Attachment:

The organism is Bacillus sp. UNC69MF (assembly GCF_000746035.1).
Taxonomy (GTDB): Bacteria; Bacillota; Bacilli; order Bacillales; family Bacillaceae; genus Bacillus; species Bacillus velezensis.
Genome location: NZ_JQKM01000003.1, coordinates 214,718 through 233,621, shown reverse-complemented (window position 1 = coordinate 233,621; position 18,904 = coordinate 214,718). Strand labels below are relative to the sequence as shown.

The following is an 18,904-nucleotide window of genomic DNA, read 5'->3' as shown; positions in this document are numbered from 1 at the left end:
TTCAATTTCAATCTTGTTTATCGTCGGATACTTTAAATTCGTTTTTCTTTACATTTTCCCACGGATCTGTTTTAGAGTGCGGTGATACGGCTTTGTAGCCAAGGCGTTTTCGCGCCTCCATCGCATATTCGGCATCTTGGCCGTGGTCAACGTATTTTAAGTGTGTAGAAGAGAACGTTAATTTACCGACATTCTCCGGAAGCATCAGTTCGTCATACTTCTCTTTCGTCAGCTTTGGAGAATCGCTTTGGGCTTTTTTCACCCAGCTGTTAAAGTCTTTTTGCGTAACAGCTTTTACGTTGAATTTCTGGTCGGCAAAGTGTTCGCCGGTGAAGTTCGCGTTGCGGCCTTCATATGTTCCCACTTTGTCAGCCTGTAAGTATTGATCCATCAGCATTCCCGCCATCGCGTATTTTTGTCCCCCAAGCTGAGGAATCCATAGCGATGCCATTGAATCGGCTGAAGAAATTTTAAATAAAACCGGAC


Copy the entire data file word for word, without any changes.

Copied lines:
The organism is Bacillus sp. UNC69MF (assembly GCF_000746035.1).
Taxonomy (GTDB): Bacteria; Bacillota; Bacilli; order Bacillales; family Bacillaceae; genus Bacillus; species Bacillus velezensis.
Genome location: NZ_JQKM01000003.1, coordinates 214,718 through 233,621, shown reverse-complemented (window position 1 = coordinate 233,621; position 18,904 = coordinate 214,718). Strand labels below are relative to the sequence as shown.

The following is an 18,904-nucleotide window of genomic DNA, read 5'->3' as shown; positions in this document are numbered from 1 at the left end:
TTCAATTTCAATCTTGTTTATCGTCGGATACTTTAAATTCGTTTTTCTTTACATTTTCCCACGGATCTGTTTTAGAGTGCGGTGATACGGCTTTGTAGCCAAGGCGTTTTCGCGCCTCCATCGCATATTCGGCATCTTGGCCGTGGTCAACGTATTTTAAGTGTGTAGAAGAGAACGTTAATTTACCGACATTCTCCGGAAGCATCAGTTCGTCATACTTCTCTTTCGTCAGCTTTGGAGAATCGCTTTGGGCTTTTTTCACCCAGCTGTTAAAGTCTTTTTGCGTAACAGCTTTTACGTTGAATTTCTGGTCGGCAAAGTGTTCGCCGGTGAAGTTCGCGTTGCGGCCTTCATATGTTCCCACTTTGTCAGCCTGTAAGTATTGATCCATCAGCATTCCCGCCATCGCGTATTTTTGTCCCCCAAGCTGAGGAATCCATAGCGATGCCATTGAATCGGCTGAAGAAATTTTAAATAAAACCGGAC